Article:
Results: Majority of patients were Saudis (64.5%). 9.1% had previous surgery. Pre menopausal were 43.6% and post menopausal 56.4%. Left breast was involved in 60% and right breast in 40% of cases. Upper outer quadrant was involved in 51.9%9%. Size of mass was less than 1 cm in 14.8% cases, 1-2.9 cm in 43.5%, 3-4 cm in 13%, more than 4 cm in 10.2%. Previous axillary surgery was done in 3.7% cases. Radiological evaluation of axilla was done in 68.2%. Lumpectomy plus sentinel lymph node biopsy was done in 96.4% and lumpectomy and axillary lymph node dissection was done in 1.8% cases, and unspecified BCS in 1.8%. Neo-adjuvant chemotherapy was given in 3.6% and adjuvant chemotherapy in 80% of cases Intra-operative radiotherapy was done in 29.1%. Invasive ductal carcinoma was found in 77.3%, DCIS in 10%, invasive lobular carcinoma in 7.3%, mucinus on 2.7%, medullary in 0.9%, LCIS in 0.9% cases. Lympho-vascular margins were positive in 20.9%. ER were positive in 69.1%, PR were positive in 60%. HER-2 was positive in 26.4% cases. Tumor size was T1 42.7%, T2-42.7%, T3-5.5%, T4-0.9% and carcinoma in situ in 6.4% cases. Lymph nodes were N1-33.6%, N2-4.5%, N0-60.9%. MI-0.9% and MO -98.2%. Sentinel Lymph node biopsy was done in 98.2% of cases. Number of Sentinel lymph nodes retrieved was assessed, two LN in 21.8%, three in 18.2%, one in 17.3%, four in 16.4%, five in 13.6%, six in 6.4%, seven in 1.8%. SLN on frozen section had positive for malignancy in 25.5%, while on permanent section they were positive in 38.2%. Completion axillary dissection was done in 34.5%. Skin necrosis was found in 2.2%, numbness was found in 4.4%, wound infection was in 2.2%.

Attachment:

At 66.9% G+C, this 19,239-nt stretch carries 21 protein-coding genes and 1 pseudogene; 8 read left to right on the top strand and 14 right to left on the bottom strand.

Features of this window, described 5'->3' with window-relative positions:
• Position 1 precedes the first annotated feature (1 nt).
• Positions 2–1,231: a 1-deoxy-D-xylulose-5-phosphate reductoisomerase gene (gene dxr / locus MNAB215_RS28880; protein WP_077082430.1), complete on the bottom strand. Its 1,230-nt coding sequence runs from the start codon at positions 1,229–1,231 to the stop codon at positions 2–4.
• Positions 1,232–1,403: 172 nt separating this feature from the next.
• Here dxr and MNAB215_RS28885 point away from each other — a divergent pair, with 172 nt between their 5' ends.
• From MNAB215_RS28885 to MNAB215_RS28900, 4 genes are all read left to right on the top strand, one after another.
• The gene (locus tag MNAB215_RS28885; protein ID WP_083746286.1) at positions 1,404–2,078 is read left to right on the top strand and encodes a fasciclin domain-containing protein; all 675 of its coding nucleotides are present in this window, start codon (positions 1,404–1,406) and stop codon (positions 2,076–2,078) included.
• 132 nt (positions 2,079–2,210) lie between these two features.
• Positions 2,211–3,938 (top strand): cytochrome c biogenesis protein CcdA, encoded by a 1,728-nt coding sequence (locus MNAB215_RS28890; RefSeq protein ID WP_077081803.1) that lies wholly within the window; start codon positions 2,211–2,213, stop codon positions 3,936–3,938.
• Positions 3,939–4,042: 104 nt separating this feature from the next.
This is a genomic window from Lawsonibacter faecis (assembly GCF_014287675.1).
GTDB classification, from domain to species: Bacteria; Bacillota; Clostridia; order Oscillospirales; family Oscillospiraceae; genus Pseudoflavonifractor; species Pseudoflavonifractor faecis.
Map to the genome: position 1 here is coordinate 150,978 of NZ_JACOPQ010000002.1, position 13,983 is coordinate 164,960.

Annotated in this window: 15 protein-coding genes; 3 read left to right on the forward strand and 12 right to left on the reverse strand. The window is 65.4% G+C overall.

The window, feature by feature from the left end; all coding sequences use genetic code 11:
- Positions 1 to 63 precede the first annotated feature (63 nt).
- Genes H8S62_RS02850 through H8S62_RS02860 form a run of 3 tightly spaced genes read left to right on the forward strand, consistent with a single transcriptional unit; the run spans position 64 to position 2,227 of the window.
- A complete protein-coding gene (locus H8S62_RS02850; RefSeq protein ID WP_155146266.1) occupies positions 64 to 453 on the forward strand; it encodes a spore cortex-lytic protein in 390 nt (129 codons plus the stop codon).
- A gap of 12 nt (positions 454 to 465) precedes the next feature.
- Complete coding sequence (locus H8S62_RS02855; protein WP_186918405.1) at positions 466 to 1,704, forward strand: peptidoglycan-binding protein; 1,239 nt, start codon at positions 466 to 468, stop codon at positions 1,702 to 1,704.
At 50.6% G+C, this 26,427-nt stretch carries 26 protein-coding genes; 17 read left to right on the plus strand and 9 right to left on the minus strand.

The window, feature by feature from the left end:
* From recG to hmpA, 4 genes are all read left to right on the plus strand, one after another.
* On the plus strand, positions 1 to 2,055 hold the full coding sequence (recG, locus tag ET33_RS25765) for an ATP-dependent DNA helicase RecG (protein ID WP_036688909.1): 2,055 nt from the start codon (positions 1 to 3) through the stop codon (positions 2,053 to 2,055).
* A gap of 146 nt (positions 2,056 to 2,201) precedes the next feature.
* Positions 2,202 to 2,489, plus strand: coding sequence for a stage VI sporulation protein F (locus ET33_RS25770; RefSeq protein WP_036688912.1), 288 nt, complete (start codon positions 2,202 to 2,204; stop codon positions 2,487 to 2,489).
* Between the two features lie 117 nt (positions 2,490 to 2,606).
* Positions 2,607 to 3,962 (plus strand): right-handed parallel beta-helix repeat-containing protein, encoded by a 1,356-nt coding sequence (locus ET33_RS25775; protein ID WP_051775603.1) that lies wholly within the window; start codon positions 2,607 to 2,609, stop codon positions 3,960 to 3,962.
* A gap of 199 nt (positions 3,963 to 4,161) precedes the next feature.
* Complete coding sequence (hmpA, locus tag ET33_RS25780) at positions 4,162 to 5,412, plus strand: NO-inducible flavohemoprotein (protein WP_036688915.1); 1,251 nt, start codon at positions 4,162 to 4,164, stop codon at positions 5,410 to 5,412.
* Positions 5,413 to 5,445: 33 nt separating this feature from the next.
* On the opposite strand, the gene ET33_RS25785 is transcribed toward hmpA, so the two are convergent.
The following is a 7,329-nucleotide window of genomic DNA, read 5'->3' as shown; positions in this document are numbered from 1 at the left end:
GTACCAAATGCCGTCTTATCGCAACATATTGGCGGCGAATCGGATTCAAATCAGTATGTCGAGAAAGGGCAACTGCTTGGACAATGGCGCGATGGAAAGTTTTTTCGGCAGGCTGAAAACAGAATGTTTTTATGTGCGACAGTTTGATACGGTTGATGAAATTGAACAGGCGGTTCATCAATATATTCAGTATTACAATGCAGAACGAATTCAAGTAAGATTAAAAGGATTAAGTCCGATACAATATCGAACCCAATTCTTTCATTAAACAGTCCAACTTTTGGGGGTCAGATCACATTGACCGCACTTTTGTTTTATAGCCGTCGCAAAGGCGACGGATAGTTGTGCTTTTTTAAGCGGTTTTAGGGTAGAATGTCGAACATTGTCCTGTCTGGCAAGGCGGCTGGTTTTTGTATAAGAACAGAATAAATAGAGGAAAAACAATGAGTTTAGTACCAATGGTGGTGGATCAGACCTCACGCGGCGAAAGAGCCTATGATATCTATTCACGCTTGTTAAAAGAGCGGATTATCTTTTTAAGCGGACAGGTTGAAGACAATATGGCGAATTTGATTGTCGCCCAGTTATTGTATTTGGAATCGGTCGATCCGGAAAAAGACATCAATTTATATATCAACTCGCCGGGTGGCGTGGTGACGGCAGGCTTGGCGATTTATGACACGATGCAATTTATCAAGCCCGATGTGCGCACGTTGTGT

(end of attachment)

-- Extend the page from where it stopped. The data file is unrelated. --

Conclusion: Methylene blue is effective and safe in the detection of sentinel lymph node in patients with breast cancer and it has low cost and readily available. [5]


[1] Siriaunkgul, S. and Tavassoli, F.A., 1993. Invasive micropapillary carcinoma of the breast. Modern pathology: an official journal of the United States and Canadian Academy of Pathology, Inc, 6(6), pp.660-662.

[2] McDivitt, R.W. and Stewart, F.W., 1966. Breast carcinoma in children. Jama, 195(5), pp.388-390.

[3] Giordano, S.H., Cohen, D.S., Buzdar, A.U., Perkins, G. and Hortobagyi, G.N., 2004. Breast carcinoma in men: a population‐based study. Cancer: Interdisciplinary International Journal of the American Cancer Society, 101(1), pp.51-57.

[4] Asri, A. and Winarko, S. (2015) “Antiproliferative Activity by Ethanolic Extract of Red Alpinia galanga (L) Willd in Inoculated Breast Carcinoma Cells of C3H Mice”, Journal of Advances in Medical and Pharmaceutical Sciences, 5(4), pp. 1-9. doi: 10.9734/JAMPS/2016/22301.

[5] Zaidi, N., Merdad, A., Althoubaity, F., Akeel, N. and Sultan, A. (2017) “Sentinel Lymph Node Biopsy in Breast Carcinoma: A Tertiary Center Experience”, Journal of Advances in Medicine and Medical Research, 19(10), pp. 1-8. doi: 10.9734/BJMMR/2017/30919.